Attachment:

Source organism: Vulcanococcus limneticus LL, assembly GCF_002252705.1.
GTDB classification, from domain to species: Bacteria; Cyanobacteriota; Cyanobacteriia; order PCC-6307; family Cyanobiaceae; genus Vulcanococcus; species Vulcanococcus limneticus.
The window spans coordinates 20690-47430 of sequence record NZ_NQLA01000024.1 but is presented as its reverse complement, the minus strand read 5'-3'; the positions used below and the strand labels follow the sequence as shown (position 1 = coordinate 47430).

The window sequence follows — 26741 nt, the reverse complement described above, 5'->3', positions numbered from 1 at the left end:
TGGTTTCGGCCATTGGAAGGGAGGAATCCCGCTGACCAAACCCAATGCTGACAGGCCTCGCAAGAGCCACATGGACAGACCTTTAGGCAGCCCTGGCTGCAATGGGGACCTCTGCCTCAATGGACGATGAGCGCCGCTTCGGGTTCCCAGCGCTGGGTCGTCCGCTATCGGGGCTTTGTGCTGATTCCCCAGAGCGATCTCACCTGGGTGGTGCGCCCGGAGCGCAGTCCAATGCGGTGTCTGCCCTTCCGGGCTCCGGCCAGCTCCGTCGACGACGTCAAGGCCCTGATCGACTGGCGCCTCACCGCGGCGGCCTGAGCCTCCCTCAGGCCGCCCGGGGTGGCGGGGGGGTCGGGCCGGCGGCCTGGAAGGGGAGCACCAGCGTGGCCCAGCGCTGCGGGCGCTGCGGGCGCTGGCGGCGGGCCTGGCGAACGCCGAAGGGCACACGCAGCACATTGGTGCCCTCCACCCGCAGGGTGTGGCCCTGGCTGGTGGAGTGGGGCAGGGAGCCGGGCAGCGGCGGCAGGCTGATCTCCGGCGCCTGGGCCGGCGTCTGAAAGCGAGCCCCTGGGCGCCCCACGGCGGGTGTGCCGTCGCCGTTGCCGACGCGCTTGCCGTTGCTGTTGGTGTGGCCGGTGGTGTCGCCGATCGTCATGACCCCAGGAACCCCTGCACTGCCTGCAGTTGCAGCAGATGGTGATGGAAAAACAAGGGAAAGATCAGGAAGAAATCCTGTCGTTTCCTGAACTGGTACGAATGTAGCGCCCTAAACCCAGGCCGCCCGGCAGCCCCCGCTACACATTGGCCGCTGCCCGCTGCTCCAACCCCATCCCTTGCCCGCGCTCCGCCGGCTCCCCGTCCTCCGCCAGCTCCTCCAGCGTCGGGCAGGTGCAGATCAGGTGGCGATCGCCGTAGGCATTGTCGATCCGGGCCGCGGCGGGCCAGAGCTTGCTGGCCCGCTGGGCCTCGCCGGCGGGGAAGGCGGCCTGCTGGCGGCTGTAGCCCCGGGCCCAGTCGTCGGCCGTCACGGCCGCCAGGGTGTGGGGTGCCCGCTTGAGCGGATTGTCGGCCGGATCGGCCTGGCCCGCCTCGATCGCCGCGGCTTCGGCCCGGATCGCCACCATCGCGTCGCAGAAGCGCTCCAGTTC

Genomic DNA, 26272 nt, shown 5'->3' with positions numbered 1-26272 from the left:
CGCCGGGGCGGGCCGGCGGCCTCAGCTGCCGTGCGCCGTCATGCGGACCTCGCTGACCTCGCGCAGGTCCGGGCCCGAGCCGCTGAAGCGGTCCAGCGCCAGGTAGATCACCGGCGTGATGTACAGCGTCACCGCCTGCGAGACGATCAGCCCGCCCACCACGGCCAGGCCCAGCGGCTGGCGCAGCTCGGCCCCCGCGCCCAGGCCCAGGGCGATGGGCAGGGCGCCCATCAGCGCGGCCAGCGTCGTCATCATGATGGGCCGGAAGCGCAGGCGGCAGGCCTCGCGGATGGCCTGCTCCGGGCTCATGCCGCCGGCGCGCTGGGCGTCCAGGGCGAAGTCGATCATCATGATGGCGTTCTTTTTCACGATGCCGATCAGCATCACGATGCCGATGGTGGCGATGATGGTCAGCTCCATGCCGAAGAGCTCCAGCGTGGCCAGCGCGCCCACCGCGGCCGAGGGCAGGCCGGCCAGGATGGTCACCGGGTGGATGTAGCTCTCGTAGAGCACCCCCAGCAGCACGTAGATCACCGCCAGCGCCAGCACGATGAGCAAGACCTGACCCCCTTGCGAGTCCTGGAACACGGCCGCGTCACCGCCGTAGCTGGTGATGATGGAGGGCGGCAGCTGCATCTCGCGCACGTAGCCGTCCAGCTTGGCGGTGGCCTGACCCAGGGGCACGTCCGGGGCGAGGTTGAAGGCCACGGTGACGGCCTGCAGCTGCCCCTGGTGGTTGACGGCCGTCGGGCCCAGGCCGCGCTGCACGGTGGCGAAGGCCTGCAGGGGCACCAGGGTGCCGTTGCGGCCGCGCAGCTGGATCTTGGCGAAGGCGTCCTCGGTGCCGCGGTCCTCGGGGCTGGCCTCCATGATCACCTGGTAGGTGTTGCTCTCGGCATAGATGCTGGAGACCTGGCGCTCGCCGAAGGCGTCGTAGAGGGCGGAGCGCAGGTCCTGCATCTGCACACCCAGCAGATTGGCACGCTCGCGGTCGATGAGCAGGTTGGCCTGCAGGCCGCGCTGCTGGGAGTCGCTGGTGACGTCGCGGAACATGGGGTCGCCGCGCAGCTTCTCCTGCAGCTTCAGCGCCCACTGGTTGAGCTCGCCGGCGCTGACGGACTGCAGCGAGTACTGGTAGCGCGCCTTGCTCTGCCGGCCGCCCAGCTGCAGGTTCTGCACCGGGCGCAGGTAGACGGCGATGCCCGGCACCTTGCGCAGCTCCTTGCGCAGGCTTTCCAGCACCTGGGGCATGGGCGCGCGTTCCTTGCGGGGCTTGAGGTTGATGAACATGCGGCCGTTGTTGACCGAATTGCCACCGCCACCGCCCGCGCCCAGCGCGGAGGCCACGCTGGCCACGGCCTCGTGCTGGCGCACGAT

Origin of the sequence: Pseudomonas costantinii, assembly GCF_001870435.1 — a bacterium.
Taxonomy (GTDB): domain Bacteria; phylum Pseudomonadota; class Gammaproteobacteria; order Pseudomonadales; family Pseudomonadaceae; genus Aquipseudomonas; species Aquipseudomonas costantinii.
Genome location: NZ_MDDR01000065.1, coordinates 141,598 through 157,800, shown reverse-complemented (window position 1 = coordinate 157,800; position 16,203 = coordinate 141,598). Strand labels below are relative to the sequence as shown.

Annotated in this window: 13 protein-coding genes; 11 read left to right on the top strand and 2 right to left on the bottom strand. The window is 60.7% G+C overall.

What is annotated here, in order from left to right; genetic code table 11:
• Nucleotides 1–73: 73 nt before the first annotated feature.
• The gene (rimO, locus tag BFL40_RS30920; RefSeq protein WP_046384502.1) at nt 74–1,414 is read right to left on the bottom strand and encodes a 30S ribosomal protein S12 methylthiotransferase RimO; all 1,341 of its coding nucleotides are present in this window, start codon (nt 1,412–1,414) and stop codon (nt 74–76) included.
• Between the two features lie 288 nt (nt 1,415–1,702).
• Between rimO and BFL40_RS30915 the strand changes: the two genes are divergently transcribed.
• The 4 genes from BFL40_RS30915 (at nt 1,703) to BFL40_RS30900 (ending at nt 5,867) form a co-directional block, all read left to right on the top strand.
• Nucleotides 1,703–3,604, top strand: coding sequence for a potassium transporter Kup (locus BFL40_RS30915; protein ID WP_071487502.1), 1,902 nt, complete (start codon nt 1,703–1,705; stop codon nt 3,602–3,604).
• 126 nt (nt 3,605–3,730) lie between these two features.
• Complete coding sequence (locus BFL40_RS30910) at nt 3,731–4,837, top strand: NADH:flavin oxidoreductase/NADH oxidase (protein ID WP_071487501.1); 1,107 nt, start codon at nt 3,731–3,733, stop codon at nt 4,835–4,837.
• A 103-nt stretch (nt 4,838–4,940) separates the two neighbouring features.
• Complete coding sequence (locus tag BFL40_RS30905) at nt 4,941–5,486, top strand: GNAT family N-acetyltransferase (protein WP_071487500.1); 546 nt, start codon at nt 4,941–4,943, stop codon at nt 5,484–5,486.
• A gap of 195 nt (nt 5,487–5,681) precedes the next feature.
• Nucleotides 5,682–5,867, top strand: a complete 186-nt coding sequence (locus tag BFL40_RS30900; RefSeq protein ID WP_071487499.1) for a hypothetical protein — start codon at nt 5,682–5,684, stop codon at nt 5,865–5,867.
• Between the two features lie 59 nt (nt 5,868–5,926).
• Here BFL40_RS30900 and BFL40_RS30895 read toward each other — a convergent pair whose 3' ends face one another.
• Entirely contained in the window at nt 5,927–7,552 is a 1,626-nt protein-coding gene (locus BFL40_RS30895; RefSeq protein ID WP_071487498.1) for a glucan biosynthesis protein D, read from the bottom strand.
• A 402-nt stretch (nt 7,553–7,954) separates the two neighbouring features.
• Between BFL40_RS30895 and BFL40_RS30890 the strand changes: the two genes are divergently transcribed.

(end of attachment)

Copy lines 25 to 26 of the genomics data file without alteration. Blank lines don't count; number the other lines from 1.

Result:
• Between the two features lie 59 nt (nt 5,868–5,926).
• Here BFL40_RS30900 and BFL40_RS30895 read toward each other — a convergent pair whose 3' ends face one another.